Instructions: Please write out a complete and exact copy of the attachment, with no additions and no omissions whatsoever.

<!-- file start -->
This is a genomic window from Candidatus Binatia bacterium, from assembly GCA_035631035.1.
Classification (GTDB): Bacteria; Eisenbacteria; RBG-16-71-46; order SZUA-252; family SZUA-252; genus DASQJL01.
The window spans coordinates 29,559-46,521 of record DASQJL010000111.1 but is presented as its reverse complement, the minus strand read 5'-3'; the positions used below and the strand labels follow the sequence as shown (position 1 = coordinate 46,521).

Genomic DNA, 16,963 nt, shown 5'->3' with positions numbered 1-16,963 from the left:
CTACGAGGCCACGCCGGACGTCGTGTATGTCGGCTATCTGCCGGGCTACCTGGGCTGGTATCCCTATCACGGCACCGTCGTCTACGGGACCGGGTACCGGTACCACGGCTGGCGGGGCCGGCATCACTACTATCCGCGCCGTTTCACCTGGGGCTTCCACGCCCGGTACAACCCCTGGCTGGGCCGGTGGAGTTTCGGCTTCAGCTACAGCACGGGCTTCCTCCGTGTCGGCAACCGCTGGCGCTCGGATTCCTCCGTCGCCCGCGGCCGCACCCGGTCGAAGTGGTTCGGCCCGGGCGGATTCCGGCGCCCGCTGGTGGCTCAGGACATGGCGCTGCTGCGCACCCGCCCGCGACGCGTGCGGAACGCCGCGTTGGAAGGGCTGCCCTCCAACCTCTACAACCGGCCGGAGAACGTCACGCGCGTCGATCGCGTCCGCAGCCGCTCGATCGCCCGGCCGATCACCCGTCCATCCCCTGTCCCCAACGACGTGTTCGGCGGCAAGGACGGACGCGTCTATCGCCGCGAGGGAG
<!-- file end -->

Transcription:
This is a genomic window from Candidatus Binatia bacterium, from assembly GCA_035631035.1.
Classification (GTDB): Bacteria; Eisenbacteria; RBG-16-71-46; order SZUA-252; family SZUA-252; genus DASQJL01.
The window spans coordinates 29,559-46,521 of record DASQJL010000111.1 but is presented as its reverse complement, the minus strand read 5'-3'; the positions used below and the strand labels follow the sequence as shown (position 1 = coordinate 46,521).

Genomic DNA, 16,963 nt, shown 5'->3' with positions numbered 1-16,963 from the left:
CTACGAGGCCACGCCGGACGTCGTGTATGTCGGCTATCTGCCGGGCTACCTGGGCTGGTATCCCTATCACGGCACCGTCGTCTACGGGACCGGGTACCGGTACCACGGCTGGCGGGGCCGGCATCACTACTATCCGCGCCGTTTCACCTGGGGCTTCCACGCCCGGTACAACCCCTGGCTGGGCCGGTGGAGTTTCGGCTTCAGCTACAGCACGGGCTTCCTCCGTGTCGGCAACCGCTGGCGCTCGGATTCCTCCGTCGCCCGCGGCCGCACCCGGTCGAAGTGGTTCGGCCCGGGCGGATTCCGGCGCCCGCTGGTGGCTCAGGACATGGCGCTGCTGCGCACCCGCCCGCGACGCGTGCGGAACGCCGCGTTGGAAGGGCTGCCCTCCAACCTCTACAACCGGCCGGAGAACGTCACGCGCGTCGATCGCGTCCGCAGCCGCTCGATCGCCCGGCCGATCACCCGTCCATCCCCTGTCCCCAACGACGTGTTCGGCGGCAAGGACGGACGCGTCTATCGCCGCGAGGGAG